Madagascar Plague Deaths Hit 94, 1,100 Suspected Cases, Says WHO
The death toll from a plague outbreak in Madagascar has risen to 94, with the number of suspected cases jumping to more than 1,100, the World Health Organization said Friday.
Officials on the poor Indian Ocean island nation had earlier this week reported 74 fatalities and 805 cases.
WHO's director for health emergencies in Africa, Ibrahima Soce Fall, told reporters in Geneva that out of 1,153 suspected cases, 300 had been laboratory confirmed.
Fall said WHO has sent 1.3 million doses of antibiotics to Madagascar, enough to treat 5,000 patients and protect another 100,000 people who may have been exposed to the infectious disease.
"We're in a very active phase of this outbreak. We are expecting more cases," Fall added. "We have to continue to be vigilante".
Madagascar has suffered plague outbreaks almost every year since 1980 -- typically between September and April.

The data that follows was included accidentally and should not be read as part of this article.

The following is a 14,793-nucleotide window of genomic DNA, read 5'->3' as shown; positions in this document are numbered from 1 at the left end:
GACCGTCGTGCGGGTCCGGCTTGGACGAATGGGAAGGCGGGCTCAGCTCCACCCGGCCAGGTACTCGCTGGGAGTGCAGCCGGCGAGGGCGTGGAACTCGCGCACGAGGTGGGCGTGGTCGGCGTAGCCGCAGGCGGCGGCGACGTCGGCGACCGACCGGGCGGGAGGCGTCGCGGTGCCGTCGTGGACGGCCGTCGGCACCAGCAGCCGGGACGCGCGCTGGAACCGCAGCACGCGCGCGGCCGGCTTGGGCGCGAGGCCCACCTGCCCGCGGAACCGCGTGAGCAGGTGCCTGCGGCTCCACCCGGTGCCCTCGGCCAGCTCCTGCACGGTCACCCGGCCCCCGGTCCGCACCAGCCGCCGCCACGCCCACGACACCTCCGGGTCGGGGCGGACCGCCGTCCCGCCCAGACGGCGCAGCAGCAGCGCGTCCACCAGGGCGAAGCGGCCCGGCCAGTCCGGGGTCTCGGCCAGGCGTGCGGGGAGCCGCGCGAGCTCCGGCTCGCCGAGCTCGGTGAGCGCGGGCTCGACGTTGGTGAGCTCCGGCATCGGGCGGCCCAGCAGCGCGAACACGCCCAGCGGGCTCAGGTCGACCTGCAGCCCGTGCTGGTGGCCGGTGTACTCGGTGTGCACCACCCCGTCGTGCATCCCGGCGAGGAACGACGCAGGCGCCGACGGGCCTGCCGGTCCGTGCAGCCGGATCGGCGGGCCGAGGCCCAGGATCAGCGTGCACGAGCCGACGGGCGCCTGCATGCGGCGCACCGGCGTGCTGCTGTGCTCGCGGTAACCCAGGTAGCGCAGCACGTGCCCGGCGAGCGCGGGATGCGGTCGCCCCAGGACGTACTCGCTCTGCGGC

The current outbreak is unusual as it has affected urban areas -- especially the capital Antananarivo -- increasing the risk of transmission and sparking panic in the population.
Plague bacteria develops in rats and is carried by fleas.
In humans, the pneumonic version is transferred through coughing and can be fatal within 72 hours.
Most of the victims recorded in Madagascar have been infected with the pneumonic form. The bubonic form is less dangerous.